A roundup of legislative and Capitol news items of interest for Thursday, March 3, 2016:

IMMIGRANT ISSUES: More than 30 advocates for action on bills affecting immigrants in Iowa lobbied lawmakers at the Capitol Thursday.

The ACLU of Iowa advocacy day focused on a handful of issues including HF 2276 that would prohibit law enforcement from limiting their cooperation with ICE requests to hold individuals on warrantless detainers and a proposal to allow undocumented immigrants to obtain driver’s licenses after passing a driver’s test.

The advocates called the bill important for workers and law enforcement. With driver’s licenses, the 55,000 of the 75,000 undocumented immigrants in Iowa who are of working age can get to work. A driver’s license also helps law enforcement identify those living in the community.

However, the bill is dead for this session because it was never approved by a committee.

The warrantless detainers bill was approved by the House Public Safety Committee and is eligible for debate by the full House.

TAX COUPLING: Leaders in the Iowa House and Senate continue to say they are having discussions about how and whether to couple the state tax code with federal tax changes

House Republicans want to couple to extend $95 million in state tax breaks to Iowa small business owners and farmers who purchased assets in 2015. That would reduce the state’s ending surplus balance.

“We have great sympathy for the issue of tax coupling,” said Senate Majority Leader Mike Gronstal, D-Council Bluffs. Senate Democrats are open to coupling if Republicans “are willing to sit down and look at other sides of the revenue ledger.”

“I’m very happy to have that discussion with him” when Gronstal knows where he wants to go with the issues, House Speaker Linda Upmeyer, R-Clear Lake, said. “I think we are having productive discussions about ideas we have in common, differences that we need to overcome and work out.”

Also Thursday, the Iowa Policy Project, a progressive think tank, blogged that tax coupling is among the reasons Iowa doesn’t have sufficient revenue to support its priorities, such as education.

“Most of the cost of the coupling bill is for a business tax break, according to the group. “There’s a reason we can’t have the things we need. We keep giving money away, often without a good understanding of why we’re doing it.”

PEEPING TOMS: The House Public Safety Committee unanimously passed an expansion of Iowa’s trespassing law that would allow authorities to prosecute “Peeping Toms” accused of violating others’ privacy rights despite an argument that people who suspect their spouse of cheating could be charged.

The change clarifies the law to make it easier to prove criminal trespass in cases when someone has been viewed contrary to a reasonable expectation of privacy or where someone has planted a camera or viewing device without the knowledge or consent of the person being viewed.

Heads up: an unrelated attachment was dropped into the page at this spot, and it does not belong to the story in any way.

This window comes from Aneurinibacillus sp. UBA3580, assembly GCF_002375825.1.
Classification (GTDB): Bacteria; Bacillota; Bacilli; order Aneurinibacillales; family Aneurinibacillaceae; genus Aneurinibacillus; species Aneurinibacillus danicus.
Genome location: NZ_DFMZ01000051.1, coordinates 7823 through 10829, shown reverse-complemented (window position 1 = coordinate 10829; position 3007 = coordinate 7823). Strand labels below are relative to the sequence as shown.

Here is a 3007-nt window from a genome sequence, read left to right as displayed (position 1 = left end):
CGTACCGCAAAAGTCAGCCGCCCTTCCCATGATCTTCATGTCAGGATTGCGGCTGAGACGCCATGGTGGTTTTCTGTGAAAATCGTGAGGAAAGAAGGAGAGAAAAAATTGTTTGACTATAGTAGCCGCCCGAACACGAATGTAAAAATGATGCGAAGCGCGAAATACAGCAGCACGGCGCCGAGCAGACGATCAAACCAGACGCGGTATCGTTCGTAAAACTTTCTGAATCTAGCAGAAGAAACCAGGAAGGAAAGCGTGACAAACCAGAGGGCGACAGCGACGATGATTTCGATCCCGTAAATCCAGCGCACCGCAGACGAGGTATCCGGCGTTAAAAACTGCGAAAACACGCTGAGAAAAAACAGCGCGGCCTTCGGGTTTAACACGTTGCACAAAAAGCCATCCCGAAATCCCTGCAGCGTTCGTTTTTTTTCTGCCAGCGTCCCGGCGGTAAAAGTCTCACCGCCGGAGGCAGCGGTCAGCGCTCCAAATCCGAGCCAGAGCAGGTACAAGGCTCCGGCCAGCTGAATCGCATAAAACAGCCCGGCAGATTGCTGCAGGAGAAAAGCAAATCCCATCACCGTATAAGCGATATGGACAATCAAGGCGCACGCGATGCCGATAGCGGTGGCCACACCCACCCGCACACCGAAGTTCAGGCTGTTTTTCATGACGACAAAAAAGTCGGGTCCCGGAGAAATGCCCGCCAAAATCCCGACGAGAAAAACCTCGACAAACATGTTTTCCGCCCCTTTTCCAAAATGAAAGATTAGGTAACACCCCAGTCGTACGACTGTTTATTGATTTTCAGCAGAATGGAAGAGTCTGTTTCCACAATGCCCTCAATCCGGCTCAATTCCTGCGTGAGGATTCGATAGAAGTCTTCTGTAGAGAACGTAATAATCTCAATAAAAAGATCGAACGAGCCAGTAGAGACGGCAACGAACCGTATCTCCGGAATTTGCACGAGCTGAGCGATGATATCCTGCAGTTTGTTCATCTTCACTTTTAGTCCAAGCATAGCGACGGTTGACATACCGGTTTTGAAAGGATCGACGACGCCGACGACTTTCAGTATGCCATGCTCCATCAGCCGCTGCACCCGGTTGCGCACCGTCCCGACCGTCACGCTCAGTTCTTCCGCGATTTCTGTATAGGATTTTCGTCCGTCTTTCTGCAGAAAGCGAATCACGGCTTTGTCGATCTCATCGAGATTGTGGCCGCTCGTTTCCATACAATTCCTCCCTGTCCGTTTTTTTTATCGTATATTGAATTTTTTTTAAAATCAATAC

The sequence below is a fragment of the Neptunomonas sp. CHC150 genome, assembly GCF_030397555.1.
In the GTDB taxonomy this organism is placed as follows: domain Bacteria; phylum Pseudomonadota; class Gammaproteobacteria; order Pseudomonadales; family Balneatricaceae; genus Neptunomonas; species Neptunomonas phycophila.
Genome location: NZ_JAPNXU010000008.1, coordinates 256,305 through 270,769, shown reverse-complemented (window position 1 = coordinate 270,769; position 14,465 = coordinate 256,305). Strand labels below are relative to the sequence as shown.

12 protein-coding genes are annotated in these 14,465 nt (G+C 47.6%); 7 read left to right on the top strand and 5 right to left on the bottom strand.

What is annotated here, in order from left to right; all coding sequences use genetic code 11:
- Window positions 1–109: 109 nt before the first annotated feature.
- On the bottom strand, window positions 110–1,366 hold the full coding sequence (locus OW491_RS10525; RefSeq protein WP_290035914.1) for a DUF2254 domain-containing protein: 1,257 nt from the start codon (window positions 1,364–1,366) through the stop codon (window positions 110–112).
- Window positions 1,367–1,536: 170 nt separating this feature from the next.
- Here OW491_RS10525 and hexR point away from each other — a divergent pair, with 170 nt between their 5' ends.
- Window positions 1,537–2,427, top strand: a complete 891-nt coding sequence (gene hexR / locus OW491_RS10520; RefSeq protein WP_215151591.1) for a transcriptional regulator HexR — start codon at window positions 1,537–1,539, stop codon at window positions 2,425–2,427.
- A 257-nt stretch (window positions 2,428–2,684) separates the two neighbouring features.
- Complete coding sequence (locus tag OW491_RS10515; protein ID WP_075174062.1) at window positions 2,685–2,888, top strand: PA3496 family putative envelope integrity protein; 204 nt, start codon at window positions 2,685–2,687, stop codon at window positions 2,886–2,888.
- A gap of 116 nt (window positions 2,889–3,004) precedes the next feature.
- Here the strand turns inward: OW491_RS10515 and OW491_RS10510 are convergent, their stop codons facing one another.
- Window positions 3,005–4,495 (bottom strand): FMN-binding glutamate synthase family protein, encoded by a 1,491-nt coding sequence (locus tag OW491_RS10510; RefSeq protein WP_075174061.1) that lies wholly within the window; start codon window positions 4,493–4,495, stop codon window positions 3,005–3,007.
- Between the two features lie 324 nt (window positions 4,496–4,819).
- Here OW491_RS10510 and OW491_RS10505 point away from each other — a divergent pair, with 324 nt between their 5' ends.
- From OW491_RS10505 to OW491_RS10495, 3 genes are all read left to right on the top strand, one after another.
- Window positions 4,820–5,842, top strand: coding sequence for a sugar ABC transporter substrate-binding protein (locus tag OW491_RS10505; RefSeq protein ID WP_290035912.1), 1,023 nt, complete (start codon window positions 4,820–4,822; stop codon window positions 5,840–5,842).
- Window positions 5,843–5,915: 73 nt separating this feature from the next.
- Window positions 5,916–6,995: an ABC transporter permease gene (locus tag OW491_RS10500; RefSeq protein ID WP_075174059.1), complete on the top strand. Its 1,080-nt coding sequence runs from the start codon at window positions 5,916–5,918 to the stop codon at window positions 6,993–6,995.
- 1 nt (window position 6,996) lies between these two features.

Under current law, to gain a conviction it must be proved that the peeper or trespasser was aroused and that the victim was nude or partially nude.

Rep. Rick Olson, D-Des Moines, told the committee that private detectives hired to watch a person suspected of marriage infidelity could be charged if they shot video of a tryst. The cheating spouse, he said, would have an expectation of privacy.

However, after floor manager Rep. Greg Heartsill, R-Melcher-Dallas, said he would work on perfecting the bill, Olson joined the rest of the committee in voting to send the bill to the full House.

GAS PRICES IN IOWA RISE: State officials say refiners delivering gasoline to Iowa terminals have raised values by 56 cents a gallon over the past three weeks to reflect the wholesale price hikes and restore lost margins. That has caused retailers to adjust their prices upward by nearly 20 cents per gallon at Iowa service station pumps over the past week.

As of March 1, the price of regular unleaded gasoline averaged $1.86 per gallon across Iowa – 19 cents higher than one week ago but 52 cents a gallon lower than one year ago. The national average on Tuesday was $1.79 per gallon.

Retail diesel fuel prices in Iowa increased two cents to a statewide average of $1.93 per gallon. Propane prices were unchanged from last week with a statewide average of $1.01 per gallon, while home heating oil rose 5 cents from last week’s figures, ending with a statewide average of $1.53 a gallon. Natural gas prices were 26 cents lower to end the week at $1.57/MMbtu.

LEGISLATIVE INPUT: Supporters and opponents of a so-called “death with dignity act” Thursday offered their opinions on a measure that ironically has already died in the 2016 legislative process.

Proponents of Senate File 2051 said Iowa should provide an option to permit terminal patients to request life-ending medication similar to death with dignity laws in Oregon, Washington, Vermont and California. Opponents equated the bill with government-sanctioned suicide and “attempting to play God by taking lives.”

The bill did not clear the Senate Human Resources Committee before a “funnel” deadline that would have kept the measure eligible for consideration this year. Sen. Joe Bolkcom, D-Iowa City, acknowledged the bill is not moving this session but wanted to keep the discussion active for future consideration.

QUOTE OF THE DAY: “I know what it takes to sign the front of a check,” Sen. Michael Breitbach, R-Strawberry Point, a trucking and pre-cast businesses owner who refuted claims Thursday by Sen. Tony Bisignano, D-Des Moines, on the Senate floor that Iowa is not a friendly place for workers.

-- Compiled by the Des Moines Bureau


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